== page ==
The starting quarterback for the Green Bay Packers, Aaron Rodgers, didn’t play Sunday: He’d contracted covid-19 after deciding against being vaccinated against the coronavirus. In a radio interview, he explained that his assertion in August that he’d been “immunized” against the virus wasn’t a lie but, instead, a way of describing his status as he understood it. But he also suggested that he was taking a moral stand — in the manner of the Rev. Martin Luther King Jr. — and that this was prompting political blowback.
“I realize I’m in the crosshairs of the woke mob right now,” Rodgers said, “so before my final nail gets put in my cancel culture casket, I think I’d like to set the record straight on some of the blatant lies that are out there about myself right now.”
Rodgers’s use of “cancel culture” here is a familiar one. The term has grown in popularity in recent years in response to “cancellations,” instances in which public figures have lost positions or platforms in response to proven or perceived improprieties. The term “cancel culture,” as you probably know, is a pejorative meant to identify the existence of an effort centered not on addressing alarming actions or comments but, instead, on unfairly targeting those whose political views deviate from the left. Over time, use of “cancel culture” has been smoothed down to something broadly akin to “political correctness.” And often, those who’ve been “canceled” were in fact not canceled at all, just criticized a bit, prompting them to step out of the limelight temporarily.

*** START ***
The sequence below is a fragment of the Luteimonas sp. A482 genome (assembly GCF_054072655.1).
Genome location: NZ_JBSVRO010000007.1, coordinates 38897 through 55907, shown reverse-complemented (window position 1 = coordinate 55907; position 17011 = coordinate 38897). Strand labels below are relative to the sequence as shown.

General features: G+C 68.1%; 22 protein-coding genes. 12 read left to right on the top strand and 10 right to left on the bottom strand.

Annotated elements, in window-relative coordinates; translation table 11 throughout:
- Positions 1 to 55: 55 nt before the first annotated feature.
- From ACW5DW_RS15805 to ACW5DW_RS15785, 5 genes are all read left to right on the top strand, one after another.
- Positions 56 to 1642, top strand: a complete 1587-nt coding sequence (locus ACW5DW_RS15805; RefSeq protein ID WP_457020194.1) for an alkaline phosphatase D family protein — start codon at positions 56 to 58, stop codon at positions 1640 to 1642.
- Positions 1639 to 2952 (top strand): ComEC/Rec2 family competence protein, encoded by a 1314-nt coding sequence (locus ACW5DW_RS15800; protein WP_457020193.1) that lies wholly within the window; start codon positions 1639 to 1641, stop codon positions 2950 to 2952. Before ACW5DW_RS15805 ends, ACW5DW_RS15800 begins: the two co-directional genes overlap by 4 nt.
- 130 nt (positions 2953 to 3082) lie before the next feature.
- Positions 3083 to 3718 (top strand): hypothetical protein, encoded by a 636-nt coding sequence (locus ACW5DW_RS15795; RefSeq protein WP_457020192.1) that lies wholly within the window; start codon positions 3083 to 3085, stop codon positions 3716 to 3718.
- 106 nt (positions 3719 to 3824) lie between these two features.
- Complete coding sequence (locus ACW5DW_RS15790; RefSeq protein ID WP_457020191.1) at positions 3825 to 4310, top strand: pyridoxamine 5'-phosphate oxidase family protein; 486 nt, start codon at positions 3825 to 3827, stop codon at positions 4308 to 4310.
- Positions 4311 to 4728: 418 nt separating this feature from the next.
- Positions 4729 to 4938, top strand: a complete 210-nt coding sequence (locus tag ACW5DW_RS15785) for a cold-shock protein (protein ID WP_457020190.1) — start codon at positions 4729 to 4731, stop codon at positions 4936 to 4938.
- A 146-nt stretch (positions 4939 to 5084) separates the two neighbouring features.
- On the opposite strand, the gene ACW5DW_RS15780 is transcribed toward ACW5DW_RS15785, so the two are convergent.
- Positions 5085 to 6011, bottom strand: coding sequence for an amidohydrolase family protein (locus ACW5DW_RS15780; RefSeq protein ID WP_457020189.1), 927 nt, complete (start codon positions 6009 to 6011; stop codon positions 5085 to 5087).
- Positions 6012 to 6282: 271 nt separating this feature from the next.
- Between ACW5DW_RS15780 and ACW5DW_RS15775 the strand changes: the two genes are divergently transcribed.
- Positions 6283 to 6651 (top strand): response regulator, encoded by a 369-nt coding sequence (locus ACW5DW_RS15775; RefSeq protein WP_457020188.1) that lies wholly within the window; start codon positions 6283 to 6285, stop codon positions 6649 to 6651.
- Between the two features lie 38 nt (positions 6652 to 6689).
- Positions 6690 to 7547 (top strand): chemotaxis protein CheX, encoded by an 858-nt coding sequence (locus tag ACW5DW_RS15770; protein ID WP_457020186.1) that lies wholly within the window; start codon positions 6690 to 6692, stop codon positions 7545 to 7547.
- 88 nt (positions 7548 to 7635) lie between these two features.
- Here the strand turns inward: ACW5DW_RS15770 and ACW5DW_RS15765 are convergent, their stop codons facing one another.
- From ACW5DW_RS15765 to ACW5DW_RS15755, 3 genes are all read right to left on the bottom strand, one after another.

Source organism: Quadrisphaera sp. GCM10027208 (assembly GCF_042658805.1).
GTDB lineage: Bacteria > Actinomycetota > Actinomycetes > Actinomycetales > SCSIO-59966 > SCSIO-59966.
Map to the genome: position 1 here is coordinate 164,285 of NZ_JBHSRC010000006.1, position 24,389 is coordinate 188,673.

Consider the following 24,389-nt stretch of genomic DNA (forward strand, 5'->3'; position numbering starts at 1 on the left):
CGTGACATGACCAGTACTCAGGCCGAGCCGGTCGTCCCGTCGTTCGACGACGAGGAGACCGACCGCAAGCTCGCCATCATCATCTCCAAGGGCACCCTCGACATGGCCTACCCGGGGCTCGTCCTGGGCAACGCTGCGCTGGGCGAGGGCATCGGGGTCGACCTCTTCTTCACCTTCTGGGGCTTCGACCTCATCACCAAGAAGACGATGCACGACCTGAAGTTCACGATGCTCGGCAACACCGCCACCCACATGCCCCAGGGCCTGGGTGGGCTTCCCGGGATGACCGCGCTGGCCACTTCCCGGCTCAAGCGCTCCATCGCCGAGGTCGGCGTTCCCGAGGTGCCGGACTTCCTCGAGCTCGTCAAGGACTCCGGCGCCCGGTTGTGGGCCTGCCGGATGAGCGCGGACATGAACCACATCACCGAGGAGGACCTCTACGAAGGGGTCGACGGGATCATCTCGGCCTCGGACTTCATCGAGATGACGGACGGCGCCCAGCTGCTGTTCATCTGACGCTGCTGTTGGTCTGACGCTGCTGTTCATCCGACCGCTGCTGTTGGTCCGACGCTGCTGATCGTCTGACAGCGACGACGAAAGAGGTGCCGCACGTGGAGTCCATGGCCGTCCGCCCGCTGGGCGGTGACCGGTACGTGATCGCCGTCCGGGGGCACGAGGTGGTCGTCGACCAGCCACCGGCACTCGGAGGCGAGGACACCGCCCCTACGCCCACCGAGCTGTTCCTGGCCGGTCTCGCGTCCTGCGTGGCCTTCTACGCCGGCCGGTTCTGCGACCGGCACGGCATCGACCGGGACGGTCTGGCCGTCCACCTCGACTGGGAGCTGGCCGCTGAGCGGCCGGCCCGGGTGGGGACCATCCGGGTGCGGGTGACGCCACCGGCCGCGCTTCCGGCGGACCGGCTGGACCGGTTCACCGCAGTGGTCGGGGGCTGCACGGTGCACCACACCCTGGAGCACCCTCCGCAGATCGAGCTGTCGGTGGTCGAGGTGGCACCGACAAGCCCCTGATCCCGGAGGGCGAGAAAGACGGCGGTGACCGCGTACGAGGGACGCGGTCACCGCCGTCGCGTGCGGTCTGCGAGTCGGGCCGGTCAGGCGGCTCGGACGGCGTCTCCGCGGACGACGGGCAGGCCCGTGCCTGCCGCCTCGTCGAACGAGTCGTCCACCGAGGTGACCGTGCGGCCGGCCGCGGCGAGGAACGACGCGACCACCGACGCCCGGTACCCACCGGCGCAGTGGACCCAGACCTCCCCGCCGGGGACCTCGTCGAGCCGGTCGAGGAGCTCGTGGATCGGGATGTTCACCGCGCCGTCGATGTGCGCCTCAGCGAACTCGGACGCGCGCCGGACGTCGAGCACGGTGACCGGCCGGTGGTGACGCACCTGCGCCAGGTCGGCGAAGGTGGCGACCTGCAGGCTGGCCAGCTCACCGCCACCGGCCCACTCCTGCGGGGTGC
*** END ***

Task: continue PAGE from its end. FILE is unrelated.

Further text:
More intriguing is Rodgers’s use of “woke mob.” This too is a descriptor that’s in vogue, but one that’s a lot murkier in its meaning.
Rodgers appears to be deploying it in its loosest form, as a way of waving away a group of critics largely on the political left who are motivated to criticize him because he dared to challenge their agreed-upon consensus. This use of “woke” is mostly a stand-in for the idea that there is an attempt to police language that only the MLK-adjacent dare combat, an adjective being used here to describe “cancel culture” efforts. But it’s also obviously meant to be dismissive, presenting questions about his decision on vaccinations as being motivated by an attempt to enforce consensus.
In the context of politics, “woke” is generally deployed more narrowly, though to the same effect. On Sunday, CNN’s Dana Bash asked Sen. Mark R. Warner (D-Va.) whether his party had become “too woke.” This was often taken out of the context in which she asked it, which was in response to comments offered by longtime Democratic strategist James Carville. In a CNN interview, Carville said that the party’s losses in recent Virginia and New Jersey elections were in part a function of “stupid wokeness,” like calls in 2020 to defund police departments. Some Democrats, he said, need to go to a “woke detox center.”